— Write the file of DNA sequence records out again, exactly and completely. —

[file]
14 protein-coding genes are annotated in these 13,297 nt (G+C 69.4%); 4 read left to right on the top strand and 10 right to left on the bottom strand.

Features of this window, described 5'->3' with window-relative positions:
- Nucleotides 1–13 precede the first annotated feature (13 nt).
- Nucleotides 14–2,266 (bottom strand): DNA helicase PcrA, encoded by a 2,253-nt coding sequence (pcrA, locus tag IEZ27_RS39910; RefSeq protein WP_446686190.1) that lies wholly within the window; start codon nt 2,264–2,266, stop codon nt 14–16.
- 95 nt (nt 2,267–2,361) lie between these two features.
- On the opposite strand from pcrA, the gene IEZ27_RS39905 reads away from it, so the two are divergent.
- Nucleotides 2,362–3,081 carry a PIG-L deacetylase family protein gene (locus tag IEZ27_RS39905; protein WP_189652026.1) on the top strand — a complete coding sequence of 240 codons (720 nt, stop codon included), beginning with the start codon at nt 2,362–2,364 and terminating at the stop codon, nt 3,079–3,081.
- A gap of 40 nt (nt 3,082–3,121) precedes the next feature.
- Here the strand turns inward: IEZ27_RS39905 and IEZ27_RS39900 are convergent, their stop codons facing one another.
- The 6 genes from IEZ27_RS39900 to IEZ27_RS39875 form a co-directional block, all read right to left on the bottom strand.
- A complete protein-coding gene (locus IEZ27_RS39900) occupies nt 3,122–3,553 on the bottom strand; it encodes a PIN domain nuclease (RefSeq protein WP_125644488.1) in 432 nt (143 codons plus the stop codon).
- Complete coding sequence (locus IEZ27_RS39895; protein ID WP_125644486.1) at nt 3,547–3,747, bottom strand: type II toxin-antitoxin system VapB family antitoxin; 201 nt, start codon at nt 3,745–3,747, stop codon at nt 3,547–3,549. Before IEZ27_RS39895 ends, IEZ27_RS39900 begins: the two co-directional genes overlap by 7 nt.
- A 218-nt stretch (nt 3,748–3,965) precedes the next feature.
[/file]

14 protein-coding genes are annotated in these 13,297 nt (G+C 69.4%); 4 read left to right on the top strand and 10 right to left on the bottom strand.

Features of this window, described 5'->3' with window-relative positions:
- Nucleotides 1–13 precede the first annotated feature (13 nt).
- Nucleotides 14–2,266 (bottom strand): DNA helicase PcrA, encoded by a 2,253-nt coding sequence (pcrA, locus tag IEZ27_RS39910; RefSeq protein WP_446686190.1) that lies wholly within the window; start codon nt 2,264–2,266, stop codon nt 14–16.
- 95 nt (nt 2,267–2,361) lie between these two features.
- On the opposite strand from pcrA, the gene IEZ27_RS39905 reads away from it, so the two are divergent.
- Nucleotides 2,362–3,081 carry a PIG-L deacetylase family protein gene (locus tag IEZ27_RS39905; protein WP_189652026.1) on the top strand — a complete coding sequence of 240 codons (720 nt, stop codon included), beginning with the start codon at nt 2,362–2,364 and terminating at the stop codon, nt 3,079–3,081.
- A gap of 40 nt (nt 3,082–3,121) precedes the next feature.
- Here the strand turns inward: IEZ27_RS39905 and IEZ27_RS39900 are convergent, their stop codons facing one another.
- The 6 genes from IEZ27_RS39900 to IEZ27_RS39875 form a co-directional block, all read right to left on the bottom strand.
- A complete protein-coding gene (locus IEZ27_RS39900) occupies nt 3,122–3,553 on the bottom strand; it encodes a PIN domain nuclease (RefSeq protein WP_125644488.1) in 432 nt (143 codons plus the stop codon).
- Complete coding sequence (locus IEZ27_RS39895; protein ID WP_125644486.1) at nt 3,547–3,747, bottom strand: type II toxin-antitoxin system VapB family antitoxin; 201 nt, start codon at nt 3,745–3,747, stop codon at nt 3,547–3,549. Before IEZ27_RS39895 ends, IEZ27_RS39900 begins: the two co-directional genes overlap by 7 nt.
- A 218-nt stretch (nt 3,748–3,965) precedes the next feature.